What do you think about this sponsorship proposal email I received?


(Nick Lawson) #1

Hi EventTribers

I received this sponsorship proposal email (details redacted) for an event this morning and would love to know what you think of it/whether you would reply to it?

To me this smacks of a template email, thinly disguising itself with ‘matey/cheeky’ language. I don’t feel like there has been thought put in to communicate the value of this event to us and seems like they just want our cash, but maybe I’m being harsh…

What do you think?

(@Pheil the email i referenced in your post!)


(Melissa Saunders) #2

I’m really conflicted on this. Generally I don’t read anything that’s poorly formatted as it’s usually spam and this is appalling. Much of it is cringey but whoever sent it you has tried a different approach which has given them stand out. How many standard event promo emails do you get that you delete within seconds? I’d at least be curious about the event and probably get in touch with them to offer to sort their email marketing out.


(Sachin Bhalla) #3

I’ve sent emails like that…it is definitely a thinly-disguised template. I also highly doubt that “the final sponsorship slot” is somehow magically available.

That said, it was always nice to get responses so I could explain myself further. Not saying you definitely should reply. Time is precious, after all, and even a “no” would likely start an even more annoying exchange.

I think the sender is making the same mistake I did, however, by mentioning a discount right up front without fully saying how it would benefit you. I called my emails “diet spam,” in that I’d do at least some research on the promoter and would tailor it to the individual.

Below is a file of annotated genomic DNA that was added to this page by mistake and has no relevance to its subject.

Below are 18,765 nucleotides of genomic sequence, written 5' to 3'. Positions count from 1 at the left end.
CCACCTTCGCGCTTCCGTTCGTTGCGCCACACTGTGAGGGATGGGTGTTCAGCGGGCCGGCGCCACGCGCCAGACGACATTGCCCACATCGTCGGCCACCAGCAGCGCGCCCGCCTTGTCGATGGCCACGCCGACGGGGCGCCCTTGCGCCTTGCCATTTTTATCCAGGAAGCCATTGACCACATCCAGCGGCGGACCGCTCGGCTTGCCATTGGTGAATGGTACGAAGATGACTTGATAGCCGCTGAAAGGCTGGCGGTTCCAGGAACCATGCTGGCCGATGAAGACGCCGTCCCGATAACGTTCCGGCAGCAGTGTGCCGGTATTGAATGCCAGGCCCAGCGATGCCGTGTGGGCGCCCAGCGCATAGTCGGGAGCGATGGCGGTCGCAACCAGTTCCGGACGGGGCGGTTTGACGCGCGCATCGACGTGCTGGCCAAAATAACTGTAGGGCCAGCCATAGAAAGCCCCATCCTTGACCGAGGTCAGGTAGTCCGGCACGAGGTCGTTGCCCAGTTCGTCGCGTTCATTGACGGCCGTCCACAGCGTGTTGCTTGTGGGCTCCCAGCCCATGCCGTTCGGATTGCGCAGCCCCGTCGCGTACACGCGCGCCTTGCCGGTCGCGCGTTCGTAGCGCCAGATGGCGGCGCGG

Also, I agree with @MelissaJane in that it is pretty poorly formatted.

Again, I’m guilty of annoying people, so I do feel for the sender. But I would say to trust your instincts and ignore it.


(Belinda Booker) #4

It would be much stronger if they explained the exact synergies between your company and their event to show a true understanding.


(Lotte E-H) #5

@nick_lawson this is funny, 3 of us in our very small company got this exact email last week. We all had a chat about it as felt that this type of ‘individual template’ style has been done thousands of times before and is a little stale now. I’d rather someone link with me on LinkedIn and we could have a chat from there to see if there was synergy in brands/personalities and objectives etc. I agree with @Belinda_Booker too - this could have been made much stronger if he’d taken the time to show how the brands/companies could compliment each other, rather than so obviously play the numbers game.


(Richard Heathcote) #6

Agree with the above - those sorts of emails make my skin crawl!

Faux personalisation just irritates me, especially when it’s ‘matey-matey’ like that! It’d get an immediate delete from me. At no point have the highlighted any benefits for you, let alone why it’s worth the money. And yes, unless it genuinely is the last place on offer, that gets my goat too.

(I’ve sent emails in the past to our member base mentioning last ticket remaining to various events etc, but that has always been genuine!)


(Melissa Saunders) #7

I never believe anyone saying it’s the last one available! Maybe i’m just cynical but it totally feels like a line.